London ‘passed peak’ of Omicron as rates of Covid cases drop in capital, health chiefs say
The spread of Omicron is believed to have peaked in London over the New Year with infections already on the decline, the capital’s director of public health has said.
Professor Kevin Fenton, Public Health England’s regional director for London, said officials were starting to see a decrease in the prevalence of Covid across the city.
“We think we may have passed or are at the top,” he told Sky News on Sunday morning. “ONS data [Office for National Statistics] suggests that the peak may have occurred around New Years’ time or around and we are seeing reductions in overall case rates across the city and in the prevalence of infections within the community.
Data from the UK Health Security Agency (UKHSA) showed the seven-day case rate in London fell to 1,766 infections per 100,000 people, from a peak of 2,042 on 23 December.
However, Professor Fenton has warned that the “critical phase” of the pandemic is not over, with more than one in 10 Londoners currently believed to be infected with the virus.
“Remember that the infection levels are still very, very high … This means that we are not yet out of this critical phase of the pandemic, although we may have passed the peak,” added the Professor Fenton.
His comments were echoed by Professor Sir David Spiegelhalter, a statistician at the University of Cambridge and a member of the Scientific Advisory Group for Emergencies (Sage), who said Covid infections appeared to be on the decline in London.
“It looks like we have reached the peak of cases in London,” he told Times Radio. “It’s pretty clear that this is the case.”
“Hospitalizations may have started to drop in London as well, but they’re not going to go fast and I think it’s the same everywhere else,” he added.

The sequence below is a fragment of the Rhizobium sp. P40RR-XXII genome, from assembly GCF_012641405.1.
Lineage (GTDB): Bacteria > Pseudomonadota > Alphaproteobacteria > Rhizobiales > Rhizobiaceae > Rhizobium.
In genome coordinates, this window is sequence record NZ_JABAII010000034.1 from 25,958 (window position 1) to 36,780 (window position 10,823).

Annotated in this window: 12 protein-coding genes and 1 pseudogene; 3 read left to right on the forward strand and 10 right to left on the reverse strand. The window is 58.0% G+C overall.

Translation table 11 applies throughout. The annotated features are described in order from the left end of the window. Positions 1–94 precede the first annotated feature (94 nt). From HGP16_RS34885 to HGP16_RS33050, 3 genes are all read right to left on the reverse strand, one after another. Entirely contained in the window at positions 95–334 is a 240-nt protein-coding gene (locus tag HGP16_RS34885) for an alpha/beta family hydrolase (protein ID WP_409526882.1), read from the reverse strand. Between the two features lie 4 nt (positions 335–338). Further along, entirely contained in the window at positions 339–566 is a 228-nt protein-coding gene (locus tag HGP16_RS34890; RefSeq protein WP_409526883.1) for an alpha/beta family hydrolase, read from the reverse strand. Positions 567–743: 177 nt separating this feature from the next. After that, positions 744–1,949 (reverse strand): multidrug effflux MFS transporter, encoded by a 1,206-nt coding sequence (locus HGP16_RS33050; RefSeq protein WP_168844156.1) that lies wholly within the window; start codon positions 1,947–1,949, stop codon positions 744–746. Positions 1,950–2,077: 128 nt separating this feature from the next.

The latest official data shows that Covid infections in London have started to decline in the past few days. The capital recorded 20,853 more cases in the past 24 hours, up from a peak of 33,136 on December 29.
The figures have bolstered health officials’ hopes that the Omicron wave will prove short-lived across the UK, with London believed to be around two to three weeks ahead of the rest of Britain in terms of infections.
However, this means other parts of the UK are now approaching the maximum number of cases, fueling concerns the NHS is facing an extremely difficult winter with the spread of Omicron resulting in increased staff absences .
The north-east and north-west of England are now believed to have succeeded London as the epicenter of Omicron, with regions reporting huge spikes in Covid cases in recent days.
Dr Mike Tildesley, a member of the Pandemic Influenza Modeling Panel (Spi-M) which advises the government, said on Saturday that the two regions of England were seeing the most ‘worrying’ rates of the Omicron variant.
“The North East and the North West are of particular concern – if you look at hospital admissions in these two areas they are increasing, and in the Midlands it’s a bit of a concern too, so it’s a concern. “, did he declare.
It comes as several hospital trusts have declared critical incidents due to Omicron’s impact on staff, while the North West Ambulance Service said on Friday it was under “extreme pressure” with absences of up to 25. %.
As of Friday morning, 16 hospital trusts in England were still in a critical incident state after a record number of staff absences due to Omicron. The number was 24 earlier in the week, but several have since declared their critical incidents over.
According to NHS England data, 39,142 NHS staff in hospital trusts in England were absent due to Covid on January 2 – a 59% increase from the previous week and more than triple the number in early December.
Ministers are said to have ongoing talks with the military about the possibility of offering additional support to UK hospitals after deploying staff to London Trusts earlier this week as they battle Omicron.